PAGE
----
Day 9 of the inquiry started with the cross examination of Councillor and Mayor Denise Rudgley by MVV’s barrister Mr Mark Westmoreland-Smith.  She was questioned on matters involving localism, the parish poll, tourism, flooding and traffic matters.  She was further questioned on the future plans to develop the local economy via the mixed leisure, commercial and residential proposals.  Mr Westmoreland-Smith placed emphasis on the fact that these plans were only in the pre-planning stages.

Questions moved towards the parish poll, in which Mr Westmoreland-Smith wanted to show that the inspector should put little weight upon it due to the fact that local opposition, even a large number of objectors, is not a reason to stop the development. However Mayor Rudgley stated clearly that she knows the new National Planning Policy Framework, the role of Localism in it, that the view of a community carries weight in regard to planning decisions.  He then questioned the wording of the question posed in the parish poll (the use of the word ‘industrial’ and no reference to where the waste would come from), and that the question was drafted by the electorate.

Mr Westmoreland-Smith’s questioning included DartmoorNational Park withdrawing their initial objection to the proposed development and the position of the site relative to the town of Buckfastleigh and DartmoorNational Park.  Mayor Rudgely stated the site was visible from a number of locations in the town and from the surrounding area, which would affect tourism.

The inquiry then moved towards the re-examination of Councillor Rudgley by Mr Charlie Hopkins in which a defence of the parish poll followed. Teignbridge District Council, as an outside party and greater authority, had no problem with the wording of the question for the parish poll.

The planning inspector asked if there are particular vantages or views in the town or the surrounding area the Mayor wished for him to look at, in regard to sight of the proposed development. A list is to be compiled for the inspector.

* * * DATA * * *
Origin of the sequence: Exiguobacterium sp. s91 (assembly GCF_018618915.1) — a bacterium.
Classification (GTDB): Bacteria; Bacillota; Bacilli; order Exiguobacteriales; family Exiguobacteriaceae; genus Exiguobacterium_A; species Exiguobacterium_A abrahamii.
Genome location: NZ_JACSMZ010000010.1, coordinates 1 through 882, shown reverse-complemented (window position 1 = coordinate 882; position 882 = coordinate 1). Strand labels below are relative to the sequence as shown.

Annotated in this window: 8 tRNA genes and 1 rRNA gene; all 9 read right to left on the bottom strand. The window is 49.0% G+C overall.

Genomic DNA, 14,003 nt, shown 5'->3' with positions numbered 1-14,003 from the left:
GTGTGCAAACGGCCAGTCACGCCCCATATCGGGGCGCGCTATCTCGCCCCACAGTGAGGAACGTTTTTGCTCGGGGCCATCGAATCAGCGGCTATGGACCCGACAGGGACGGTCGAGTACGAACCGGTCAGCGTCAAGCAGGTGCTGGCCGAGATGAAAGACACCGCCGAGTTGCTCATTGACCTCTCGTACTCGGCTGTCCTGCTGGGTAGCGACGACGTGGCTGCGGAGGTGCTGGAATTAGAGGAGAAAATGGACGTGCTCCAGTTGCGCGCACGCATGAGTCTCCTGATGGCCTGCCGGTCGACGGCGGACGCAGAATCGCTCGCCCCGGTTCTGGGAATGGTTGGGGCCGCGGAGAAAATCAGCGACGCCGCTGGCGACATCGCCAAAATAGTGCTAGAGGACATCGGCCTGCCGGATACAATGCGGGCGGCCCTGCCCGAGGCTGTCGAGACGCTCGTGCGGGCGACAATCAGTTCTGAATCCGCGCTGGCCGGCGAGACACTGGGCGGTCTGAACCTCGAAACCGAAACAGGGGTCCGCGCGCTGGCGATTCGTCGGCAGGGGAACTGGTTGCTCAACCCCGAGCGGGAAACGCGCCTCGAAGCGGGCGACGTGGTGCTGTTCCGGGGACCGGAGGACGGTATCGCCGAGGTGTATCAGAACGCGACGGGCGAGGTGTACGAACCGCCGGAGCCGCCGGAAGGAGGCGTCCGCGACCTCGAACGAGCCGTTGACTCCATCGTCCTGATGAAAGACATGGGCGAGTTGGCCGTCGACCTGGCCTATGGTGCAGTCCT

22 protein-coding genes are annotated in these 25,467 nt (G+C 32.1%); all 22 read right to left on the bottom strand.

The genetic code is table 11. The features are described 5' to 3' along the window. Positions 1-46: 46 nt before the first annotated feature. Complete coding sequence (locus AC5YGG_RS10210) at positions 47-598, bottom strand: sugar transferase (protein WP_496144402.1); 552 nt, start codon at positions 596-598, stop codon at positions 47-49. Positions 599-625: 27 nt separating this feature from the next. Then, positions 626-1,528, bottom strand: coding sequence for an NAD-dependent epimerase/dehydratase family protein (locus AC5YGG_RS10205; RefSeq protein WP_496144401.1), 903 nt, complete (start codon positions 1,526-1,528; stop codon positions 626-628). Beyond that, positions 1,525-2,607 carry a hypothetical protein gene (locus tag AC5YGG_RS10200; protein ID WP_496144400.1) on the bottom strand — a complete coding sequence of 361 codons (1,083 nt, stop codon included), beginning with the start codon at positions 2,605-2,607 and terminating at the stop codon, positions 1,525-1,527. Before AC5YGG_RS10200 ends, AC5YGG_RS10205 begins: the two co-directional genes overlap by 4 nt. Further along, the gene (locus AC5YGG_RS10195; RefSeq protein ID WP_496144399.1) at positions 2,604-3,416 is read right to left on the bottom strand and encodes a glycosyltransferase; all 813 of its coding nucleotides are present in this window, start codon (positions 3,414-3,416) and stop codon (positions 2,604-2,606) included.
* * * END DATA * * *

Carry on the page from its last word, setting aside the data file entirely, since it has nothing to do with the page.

After a short break, Professor Tim Drey was called to the witness stand for his examination in chief by Mr Charlie Hopkins (BCF’s legal representative). Professor Drey has been involved in Chemistry research and higher education at various establishments including YaleUniversity, RobertGordonUniversity and University of Winchester.  He is also a fellow of the Royal Society of Chemistry and a Chartered Chemist. He presented evidence on the toxicity of IBA and diesel fumes. His evidence focused on extremely small particles (PM 2.5) found in diesel fumes and cited numerous studies which pointed to their harmful effects on health. He also presented evidence on dangerous chemicals such as heavy metals and organic molecules (especially polycyclic aromatic hydrocarbons) found in IBA (Incinerator Bottom Ash).

He also stated because the UK had failed to adopt the WHO standards on air quality regarding PM 2.5 levels, the Environment Agency’s standards are not rigorous enough. Another point raised was the fact that street sweepings might constitute a part of municipal solid waste (MSW) that will be burned in the incinerator.  The thrust of his argument was that none of this was taken into account in MVV’s evidence and thus the proposed development would be more harmful to health than MVV suggest.

This was followed by Professor Drey’s cross examination by Mr Westmoreland-Smith.  He questioned the characterisation of Buckfastleigh as a town with poor health and deprivation, pointing to average life and health expectancy compared to the Devon area. Thus suggesting that the population of Buckfastleigh was not usually sensitive to pollution.  This was then followed by a re examination by Mr Hopkins of Professor Drey where emphasis was placed upon the danger posed by PM 2.5.

There was a break until the Locals Session in the evening.

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